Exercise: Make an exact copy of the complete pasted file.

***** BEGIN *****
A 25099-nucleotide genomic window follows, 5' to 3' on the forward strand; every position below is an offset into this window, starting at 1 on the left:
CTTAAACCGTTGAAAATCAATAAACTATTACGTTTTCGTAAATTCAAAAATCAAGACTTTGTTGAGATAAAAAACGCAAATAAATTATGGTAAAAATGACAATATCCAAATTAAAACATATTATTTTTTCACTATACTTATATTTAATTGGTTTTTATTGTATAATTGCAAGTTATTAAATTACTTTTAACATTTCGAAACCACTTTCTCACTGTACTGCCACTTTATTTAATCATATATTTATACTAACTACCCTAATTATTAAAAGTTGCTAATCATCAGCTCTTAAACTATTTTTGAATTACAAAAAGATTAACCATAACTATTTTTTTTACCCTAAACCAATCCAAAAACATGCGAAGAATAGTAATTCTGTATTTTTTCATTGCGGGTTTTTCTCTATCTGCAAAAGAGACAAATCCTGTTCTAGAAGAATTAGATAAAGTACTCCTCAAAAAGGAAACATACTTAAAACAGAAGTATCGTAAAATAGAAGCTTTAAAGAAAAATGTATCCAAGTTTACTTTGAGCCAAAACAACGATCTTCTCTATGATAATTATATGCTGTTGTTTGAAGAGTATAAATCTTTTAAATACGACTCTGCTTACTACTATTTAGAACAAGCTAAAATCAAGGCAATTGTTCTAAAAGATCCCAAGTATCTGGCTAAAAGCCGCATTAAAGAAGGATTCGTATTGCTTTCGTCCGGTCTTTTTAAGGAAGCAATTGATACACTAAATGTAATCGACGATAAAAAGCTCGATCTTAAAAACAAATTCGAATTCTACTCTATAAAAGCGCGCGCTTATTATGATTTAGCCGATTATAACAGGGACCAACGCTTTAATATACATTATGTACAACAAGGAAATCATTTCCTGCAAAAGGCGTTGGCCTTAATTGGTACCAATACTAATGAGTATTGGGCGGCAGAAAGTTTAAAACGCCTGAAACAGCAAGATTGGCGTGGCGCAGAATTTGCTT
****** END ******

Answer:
A 25099-nucleotide genomic window follows, 5' to 3' on the forward strand; every position below is an offset into this window, starting at 1 on the left:
CTTAAACCGTTGAAAATCAATAAACTATTACGTTTTCGTAAATTCAAAAATCAAGACTTTGTTGAGATAAAAAACGCAAATAAATTATGGTAAAAATGACAATATCCAAATTAAAACATATTATTTTTTCACTATACTTATATTTAATTGGTTTTTATTGTATAATTGCAAGTTATTAAATTACTTTTAACATTTCGAAACCACTTTCTCACTGTACTGCCACTTTATTTAATCATATATTTATACTAACTACCCTAATTATTAAAAGTTGCTAATCATCAGCTCTTAAACTATTTTTGAATTACAAAAAGATTAACCATAACTATTTTTTTTACCCTAAACCAATCCAAAAACATGCGAAGAATAGTAATTCTGTATTTTTTCATTGCGGGTTTTTCTCTATCTGCAAAAGAGACAAATCCTGTTCTAGAAGAATTAGATAAAGTACTCCTCAAAAAGGAAACATACTTAAAACAGAAGTATCGTAAAATAGAAGCTTTAAAGAAAAATGTATCCAAGTTTACTTTGAGCCAAAACAACGATCTTCTCTATGATAATTATATGCTGTTGTTTGAAGAGTATAAATCTTTTAAATACGACTCTGCTTACTACTATTTAGAACAAGCTAAAATCAAGGCAATTGTTCTAAAAGATCCCAAGTATCTGGCTAAAAGCCGCATTAAAGAAGGATTCGTATTGCTTTCGTCCGGTCTTTTTAAGGAAGCAATTGATACACTAAATGTAATCGACGATAAAAAGCTCGATCTTAAAAACAAATTCGAATTCTACTCTATAAAAGCGCGCGCTTATTATGATTTAGCCGATTATAACAGGGACCAACGCTTTAATATACATTATGTACAACAAGGAAATCATTTCCTGCAAAAGGCGTTGGCCTTAATTGGTACCAATACTAATGAGTATTGGGCGGCAGAAAGTTTAAAACGCCTGAAACAGCAAGATTGGCGTGGCGCAGAATTTGCTT